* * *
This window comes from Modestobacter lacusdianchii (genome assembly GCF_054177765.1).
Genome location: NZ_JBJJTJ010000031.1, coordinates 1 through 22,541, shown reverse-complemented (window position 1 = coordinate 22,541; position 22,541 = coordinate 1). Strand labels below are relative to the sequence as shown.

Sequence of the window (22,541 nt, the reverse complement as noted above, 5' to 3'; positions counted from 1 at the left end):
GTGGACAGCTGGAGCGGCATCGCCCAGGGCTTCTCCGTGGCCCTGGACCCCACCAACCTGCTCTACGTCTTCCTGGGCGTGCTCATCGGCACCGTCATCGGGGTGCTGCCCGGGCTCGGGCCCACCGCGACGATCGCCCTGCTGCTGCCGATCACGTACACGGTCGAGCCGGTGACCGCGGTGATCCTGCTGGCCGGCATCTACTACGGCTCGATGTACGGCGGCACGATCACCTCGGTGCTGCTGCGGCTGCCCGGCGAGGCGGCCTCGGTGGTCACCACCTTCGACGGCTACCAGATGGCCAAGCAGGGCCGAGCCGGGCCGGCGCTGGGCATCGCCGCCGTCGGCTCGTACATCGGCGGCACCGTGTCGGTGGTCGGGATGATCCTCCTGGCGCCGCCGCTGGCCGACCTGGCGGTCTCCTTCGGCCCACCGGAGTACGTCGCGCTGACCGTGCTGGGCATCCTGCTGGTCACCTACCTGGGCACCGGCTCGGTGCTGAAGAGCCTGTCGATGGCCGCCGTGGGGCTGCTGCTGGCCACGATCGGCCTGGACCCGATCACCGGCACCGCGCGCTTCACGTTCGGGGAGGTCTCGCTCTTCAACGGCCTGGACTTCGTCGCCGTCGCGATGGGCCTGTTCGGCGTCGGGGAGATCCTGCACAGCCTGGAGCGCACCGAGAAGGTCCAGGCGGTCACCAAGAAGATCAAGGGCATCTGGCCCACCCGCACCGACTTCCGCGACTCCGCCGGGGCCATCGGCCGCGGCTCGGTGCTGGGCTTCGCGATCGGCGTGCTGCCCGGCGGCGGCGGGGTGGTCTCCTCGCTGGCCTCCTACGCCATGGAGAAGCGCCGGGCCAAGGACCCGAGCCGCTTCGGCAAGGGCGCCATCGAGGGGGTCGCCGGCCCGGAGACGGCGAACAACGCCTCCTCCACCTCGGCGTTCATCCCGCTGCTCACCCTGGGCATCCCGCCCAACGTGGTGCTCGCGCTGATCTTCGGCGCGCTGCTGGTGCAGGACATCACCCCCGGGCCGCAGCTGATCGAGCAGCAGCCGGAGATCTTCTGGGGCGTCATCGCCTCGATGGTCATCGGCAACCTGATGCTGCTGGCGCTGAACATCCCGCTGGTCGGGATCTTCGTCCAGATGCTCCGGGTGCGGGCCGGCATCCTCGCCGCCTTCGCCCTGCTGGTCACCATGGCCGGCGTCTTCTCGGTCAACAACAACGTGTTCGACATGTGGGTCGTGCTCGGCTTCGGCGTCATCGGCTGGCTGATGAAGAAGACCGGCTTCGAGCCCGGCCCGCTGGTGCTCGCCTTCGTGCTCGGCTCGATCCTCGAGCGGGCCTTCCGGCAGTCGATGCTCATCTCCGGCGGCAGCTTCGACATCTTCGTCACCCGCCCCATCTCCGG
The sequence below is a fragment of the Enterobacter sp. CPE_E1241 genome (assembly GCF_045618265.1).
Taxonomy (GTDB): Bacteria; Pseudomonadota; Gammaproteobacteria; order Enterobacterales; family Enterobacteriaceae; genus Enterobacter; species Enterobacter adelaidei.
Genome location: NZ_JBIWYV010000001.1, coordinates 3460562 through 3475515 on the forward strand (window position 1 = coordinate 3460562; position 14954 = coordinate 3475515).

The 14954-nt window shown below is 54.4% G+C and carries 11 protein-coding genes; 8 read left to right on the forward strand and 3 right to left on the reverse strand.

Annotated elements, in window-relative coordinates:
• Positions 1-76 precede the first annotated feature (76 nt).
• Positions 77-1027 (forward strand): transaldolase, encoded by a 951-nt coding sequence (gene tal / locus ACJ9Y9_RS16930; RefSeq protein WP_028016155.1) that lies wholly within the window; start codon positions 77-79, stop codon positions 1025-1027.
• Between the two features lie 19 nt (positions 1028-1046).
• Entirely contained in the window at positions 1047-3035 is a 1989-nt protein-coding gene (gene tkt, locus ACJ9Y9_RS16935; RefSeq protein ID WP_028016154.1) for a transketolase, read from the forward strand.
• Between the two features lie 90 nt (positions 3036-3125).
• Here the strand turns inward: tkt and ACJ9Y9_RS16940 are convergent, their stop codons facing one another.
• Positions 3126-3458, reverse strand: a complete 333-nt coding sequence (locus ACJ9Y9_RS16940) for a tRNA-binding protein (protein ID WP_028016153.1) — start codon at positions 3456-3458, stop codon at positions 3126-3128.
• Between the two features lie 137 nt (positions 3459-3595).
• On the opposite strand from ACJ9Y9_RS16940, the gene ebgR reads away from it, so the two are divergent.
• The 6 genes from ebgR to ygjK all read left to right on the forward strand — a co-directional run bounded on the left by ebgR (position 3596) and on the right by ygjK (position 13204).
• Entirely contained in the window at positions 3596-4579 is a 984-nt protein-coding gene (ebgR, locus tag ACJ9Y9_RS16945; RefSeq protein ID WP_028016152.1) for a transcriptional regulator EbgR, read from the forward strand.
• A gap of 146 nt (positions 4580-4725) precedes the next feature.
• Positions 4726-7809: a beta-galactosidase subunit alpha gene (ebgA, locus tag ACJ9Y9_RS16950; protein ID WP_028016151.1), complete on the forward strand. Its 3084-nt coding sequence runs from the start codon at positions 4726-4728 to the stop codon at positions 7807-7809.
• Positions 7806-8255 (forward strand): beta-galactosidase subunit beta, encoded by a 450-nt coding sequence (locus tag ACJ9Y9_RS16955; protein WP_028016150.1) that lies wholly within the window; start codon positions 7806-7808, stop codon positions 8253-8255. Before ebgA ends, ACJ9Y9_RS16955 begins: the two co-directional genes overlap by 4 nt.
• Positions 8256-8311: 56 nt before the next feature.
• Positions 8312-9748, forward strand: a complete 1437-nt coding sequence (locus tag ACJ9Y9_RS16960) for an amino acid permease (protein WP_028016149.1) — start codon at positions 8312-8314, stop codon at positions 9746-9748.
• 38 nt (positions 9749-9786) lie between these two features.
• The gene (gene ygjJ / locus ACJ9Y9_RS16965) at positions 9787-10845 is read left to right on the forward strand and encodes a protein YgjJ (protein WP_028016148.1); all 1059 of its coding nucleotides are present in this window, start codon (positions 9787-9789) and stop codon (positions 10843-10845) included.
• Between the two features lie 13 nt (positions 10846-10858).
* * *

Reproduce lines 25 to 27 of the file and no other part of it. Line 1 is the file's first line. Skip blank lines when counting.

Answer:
• Positions 8312-9748, forward strand: a complete 1437-nt coding sequence (locus tag ACJ9Y9_RS16960) for an amino acid permease (protein WP_028016149.1) — start codon at positions 8312-8314, stop codon at positions 9746-9748.
• 38 nt (positions 9749-9786) lie between these two features.
• The gene (gene ygjJ / locus ACJ9Y9_RS16965) at positions 9787-10845 is read left to right on the forward strand and encodes a protein YgjJ (protein WP_028016148.1); all 1059 of its coding nucleotides are present in this window, start codon (positions 9787-9789) and stop codon (positions 10843-10845) included.